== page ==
Are over 50’s being ignored as a market? 

Demographics in advertising and marketing are everything. The company that wants to market to a certain demographic organises its entire marketing campaign around it. The entire campaign speaks to that demographic and no one else.

However, some people think that a certain demographic is being ignored in this day and age. That demographic is the over 50s age-group. The argument is that branding and marketing is entirely missing them out of the equation. Is this true, and if it is, does it really matter?

It does matter for one clear reason. The over 50s age-group has more time and money at their disposal. This means they can spend more money, and they can spend more time using products that are on offer. So this is a very viable market, and one that companies may do well to work towards branding their products and services to.

Technology companies are probably the biggest culprit here. Technology companies and consumer electronics companies don’t often market their products to this particular age group. Perhaps there is one good reason for this, and it is that this particular age group doesn’t use many of these products.

Maybe this is true. However, this age group does have the money to pay for these particular products, and that may well be worth thinking about if you create products and services in that particular industry.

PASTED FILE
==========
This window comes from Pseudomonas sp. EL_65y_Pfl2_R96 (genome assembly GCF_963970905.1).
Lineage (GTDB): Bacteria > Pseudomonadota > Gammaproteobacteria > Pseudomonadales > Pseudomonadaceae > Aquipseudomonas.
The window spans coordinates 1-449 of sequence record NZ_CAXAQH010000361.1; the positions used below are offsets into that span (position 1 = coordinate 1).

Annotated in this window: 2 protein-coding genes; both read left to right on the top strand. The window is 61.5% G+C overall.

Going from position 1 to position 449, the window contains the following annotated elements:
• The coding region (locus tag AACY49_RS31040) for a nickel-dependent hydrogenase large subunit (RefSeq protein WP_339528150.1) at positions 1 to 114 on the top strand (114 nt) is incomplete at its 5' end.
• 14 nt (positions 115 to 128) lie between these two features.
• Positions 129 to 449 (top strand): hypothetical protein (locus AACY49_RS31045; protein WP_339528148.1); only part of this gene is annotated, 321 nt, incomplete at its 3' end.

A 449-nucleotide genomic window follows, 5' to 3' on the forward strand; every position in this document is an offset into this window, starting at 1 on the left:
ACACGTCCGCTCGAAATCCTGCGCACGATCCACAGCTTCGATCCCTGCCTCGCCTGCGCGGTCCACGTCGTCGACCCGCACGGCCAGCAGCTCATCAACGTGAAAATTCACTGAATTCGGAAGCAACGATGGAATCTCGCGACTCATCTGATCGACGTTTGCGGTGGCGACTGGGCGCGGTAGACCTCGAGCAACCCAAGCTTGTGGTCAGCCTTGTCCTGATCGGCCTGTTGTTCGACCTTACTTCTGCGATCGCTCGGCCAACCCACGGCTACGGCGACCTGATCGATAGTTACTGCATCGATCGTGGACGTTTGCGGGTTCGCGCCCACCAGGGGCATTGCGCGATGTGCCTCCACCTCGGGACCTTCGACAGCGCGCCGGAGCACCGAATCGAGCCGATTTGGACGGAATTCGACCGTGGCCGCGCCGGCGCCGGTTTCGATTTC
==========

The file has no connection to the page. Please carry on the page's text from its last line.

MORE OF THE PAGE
Some major supermarket brands do actually speak to the over 50 age group. The more traditional supermarkets and retailers definitely speak to this particular age group. This is because they have a wider range of products that would benefit people of all ages, including this age range.

But it’s the more specific and niche companies, and companies that produce products that younger people use that are simply ignoring those who are over 50 years of age.

Perhaps one of the biggest brands in the world that is responsible for ignoring this age group is YouTube. YouTube is a brand, and it contains lots of marketing, both for itself and for other advertisers. People over 50 feel that the services here are not relevant to them, and that even if they did use the service, they wouldn’t feel welcome on it.

YouTube is not looking like it will change this situation any time soon. Instead, it continues to aim marketing at younger people, and encouraging content from younger people.

It’s a perfect example of a modern brand that is ignoring the over 50s age-group.Brands need to take notice of the problem. This age group is wealthier and more time rich than any other.  If a brand is able to tap into this, then there is a whole new market to derive income from.

It does mean using marketing that is specific to that age group. Look around at the moment and you’ll find very little evidence of this kind of marketing. Hopefully this situation will change in the years to come, but for now, this is an age range that is blissfully invulnerable to modern marketing.

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